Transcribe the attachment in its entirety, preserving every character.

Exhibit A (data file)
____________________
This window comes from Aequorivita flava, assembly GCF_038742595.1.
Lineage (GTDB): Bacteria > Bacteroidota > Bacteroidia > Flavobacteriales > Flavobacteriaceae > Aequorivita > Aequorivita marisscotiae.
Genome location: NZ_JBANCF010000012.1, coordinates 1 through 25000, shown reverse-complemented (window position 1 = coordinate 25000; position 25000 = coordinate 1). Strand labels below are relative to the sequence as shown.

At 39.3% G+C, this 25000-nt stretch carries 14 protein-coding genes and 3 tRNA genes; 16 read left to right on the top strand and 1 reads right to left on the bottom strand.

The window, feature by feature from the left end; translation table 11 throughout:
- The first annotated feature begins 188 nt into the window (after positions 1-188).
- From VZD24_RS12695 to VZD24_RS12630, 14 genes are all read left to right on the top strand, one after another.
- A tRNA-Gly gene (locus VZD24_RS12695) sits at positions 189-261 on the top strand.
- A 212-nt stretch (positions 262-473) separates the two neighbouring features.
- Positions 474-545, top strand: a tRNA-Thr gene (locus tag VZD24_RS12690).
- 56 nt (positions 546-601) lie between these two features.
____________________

This window comes from Aequorivita flava, assembly GCF_038742595.1.
Lineage (GTDB): Bacteria > Bacteroidota > Bacteroidia > Flavobacteriales > Flavobacteriaceae > Aequorivita > Aequorivita marisscotiae.
Genome location: NZ_JBANCF010000012.1, coordinates 1 through 25000, shown reverse-complemented (window position 1 = coordinate 25000; position 25000 = coordinate 1). Strand labels below are relative to the sequence as shown.

At 39.3% G+C, this 25000-nt stretch carries 14 protein-coding genes and 3 tRNA genes; 16 read left to right on the top strand and 1 reads right to left on the bottom strand.

The window, feature by feature from the left end; translation table 11 throughout:
- The first annotated feature begins 188 nt into the window (after positions 1-188).
- From VZD24_RS12695 to VZD24_RS12630, 14 genes are all read left to right on the top strand, one after another.
- A tRNA-Gly gene (locus VZD24_RS12695) sits at positions 189-261 on the top strand.
- A 212-nt stretch (positions 262-473) separates the two neighbouring features.
- Positions 474-545, top strand: a tRNA-Thr gene (locus tag VZD24_RS12690).
- 56 nt (positions 546-601) lie between these two features.